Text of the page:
At the top right hand side of your screen you’ll see a date range. You can click on that to see a longer or a shorter period of time. There is also a check box and a drop down menu so that you can compare numbers with the same period in the previous year – that’s always interesting.

Ideally, over a period of 12 months, you’ll see a gradual increase in website visitors.

How visitors find your site

In other words – where are the weak points in your marketing?

Staying in Google Analytics, go back to that left hand menu. Click on “Acquisition” and then “overview”

You’ll see a list of different channels that have been driving traffic to your website and the numbers of visitors that have used each channel.

“Organic Search” means that visitors have found you via a search engine

“Direct” traffic records the number of people who type your website address into their browser – in other words they either know your organisation or they’ve seen an advert or an article that mentions your URL.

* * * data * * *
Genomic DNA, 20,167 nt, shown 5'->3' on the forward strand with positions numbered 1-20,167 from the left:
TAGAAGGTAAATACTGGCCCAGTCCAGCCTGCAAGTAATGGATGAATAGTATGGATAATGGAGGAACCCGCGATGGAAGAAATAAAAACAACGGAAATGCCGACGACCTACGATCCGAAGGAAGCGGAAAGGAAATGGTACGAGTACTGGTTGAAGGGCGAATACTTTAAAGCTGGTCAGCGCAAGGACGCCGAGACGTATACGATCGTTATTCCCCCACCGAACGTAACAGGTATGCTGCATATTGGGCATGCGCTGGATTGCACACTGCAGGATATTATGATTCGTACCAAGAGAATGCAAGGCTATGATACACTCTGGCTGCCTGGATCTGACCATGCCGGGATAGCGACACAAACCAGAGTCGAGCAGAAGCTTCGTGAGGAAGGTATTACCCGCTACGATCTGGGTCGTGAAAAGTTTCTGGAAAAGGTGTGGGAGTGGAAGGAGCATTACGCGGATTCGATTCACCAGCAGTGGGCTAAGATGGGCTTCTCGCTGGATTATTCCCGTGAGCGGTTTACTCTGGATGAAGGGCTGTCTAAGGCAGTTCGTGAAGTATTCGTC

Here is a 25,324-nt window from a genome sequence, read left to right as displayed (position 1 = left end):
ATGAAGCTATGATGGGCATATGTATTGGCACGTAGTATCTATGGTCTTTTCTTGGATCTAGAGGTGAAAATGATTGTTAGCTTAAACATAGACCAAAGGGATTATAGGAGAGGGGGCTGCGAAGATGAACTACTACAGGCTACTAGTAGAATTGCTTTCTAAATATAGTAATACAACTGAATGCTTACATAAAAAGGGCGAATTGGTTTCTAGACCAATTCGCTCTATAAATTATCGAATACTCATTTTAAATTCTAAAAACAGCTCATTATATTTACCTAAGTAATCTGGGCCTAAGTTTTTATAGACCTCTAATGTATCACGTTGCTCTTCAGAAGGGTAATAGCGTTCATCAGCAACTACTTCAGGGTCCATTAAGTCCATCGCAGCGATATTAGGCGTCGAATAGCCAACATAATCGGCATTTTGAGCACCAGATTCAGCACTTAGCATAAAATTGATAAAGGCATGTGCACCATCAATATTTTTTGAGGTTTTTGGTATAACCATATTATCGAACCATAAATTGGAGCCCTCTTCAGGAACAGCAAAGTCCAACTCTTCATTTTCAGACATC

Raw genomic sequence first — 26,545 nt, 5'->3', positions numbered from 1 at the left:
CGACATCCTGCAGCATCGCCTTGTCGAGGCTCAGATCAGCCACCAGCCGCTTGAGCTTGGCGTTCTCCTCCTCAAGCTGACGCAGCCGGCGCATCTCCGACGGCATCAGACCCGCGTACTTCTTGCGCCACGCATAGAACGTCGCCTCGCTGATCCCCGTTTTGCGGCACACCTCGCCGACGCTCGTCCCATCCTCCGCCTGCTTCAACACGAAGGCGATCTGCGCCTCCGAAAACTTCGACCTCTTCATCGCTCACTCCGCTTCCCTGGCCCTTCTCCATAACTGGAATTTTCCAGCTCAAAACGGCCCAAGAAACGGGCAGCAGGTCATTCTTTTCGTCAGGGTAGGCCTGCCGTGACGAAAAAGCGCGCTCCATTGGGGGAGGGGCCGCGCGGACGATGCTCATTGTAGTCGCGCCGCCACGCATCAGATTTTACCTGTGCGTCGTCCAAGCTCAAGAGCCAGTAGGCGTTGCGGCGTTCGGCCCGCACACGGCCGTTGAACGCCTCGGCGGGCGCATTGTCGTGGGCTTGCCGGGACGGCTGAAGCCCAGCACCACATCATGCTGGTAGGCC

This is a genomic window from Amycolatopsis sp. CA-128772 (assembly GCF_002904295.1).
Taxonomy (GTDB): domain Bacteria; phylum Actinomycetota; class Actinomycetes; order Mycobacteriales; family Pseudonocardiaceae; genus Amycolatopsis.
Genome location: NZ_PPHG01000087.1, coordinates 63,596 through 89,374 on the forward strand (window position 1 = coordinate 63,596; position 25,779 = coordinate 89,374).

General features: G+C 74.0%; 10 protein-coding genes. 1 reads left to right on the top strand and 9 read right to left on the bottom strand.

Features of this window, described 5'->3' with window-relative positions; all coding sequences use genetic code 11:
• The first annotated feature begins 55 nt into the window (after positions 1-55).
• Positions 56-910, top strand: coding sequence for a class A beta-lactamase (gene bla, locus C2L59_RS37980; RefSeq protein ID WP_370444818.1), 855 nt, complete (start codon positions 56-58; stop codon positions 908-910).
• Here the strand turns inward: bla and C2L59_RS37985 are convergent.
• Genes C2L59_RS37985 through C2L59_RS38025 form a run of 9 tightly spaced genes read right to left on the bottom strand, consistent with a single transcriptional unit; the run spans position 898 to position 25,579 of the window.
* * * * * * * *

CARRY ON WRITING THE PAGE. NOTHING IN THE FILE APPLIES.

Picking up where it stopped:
“Social” refers to people who have spotted and followed a link from Facebook, Twitter, Linkedin, Instagram or Pinterest

“Paid search” – these visitors have responded to your Pay Per Click campaign

“Referral” – you’ve been spotted in an article on another website

“Email” – if you use email marketing, the results of your campaigns will show up here.

Make a note of these figures too – especially the visitor numbers. These are the ones you can use to devise your new digital marketing strategy. For example, Could you make better use of social media? Are your email campaigns as effective as they could be?

User Experience

Once visitors have landed on your website, their first impressions will determine what they do next. Do they explore your site and go on to buy from you? Or do they hit the “back” button and look for something better.

A good indicator is the bounce rate. Head back to Google Analytics. Click on “behaviour” and then “overview”. The figures you need to note are the “time on site” and the “bounce rate. Bounce rate is a measure of how many visitors leave the site without interacting with it. Anything between 26% and 40% is average, a bounce rate of over 70% is cause for concern. (Unless your site is a blog or news site in which case a high bounce rate is expected)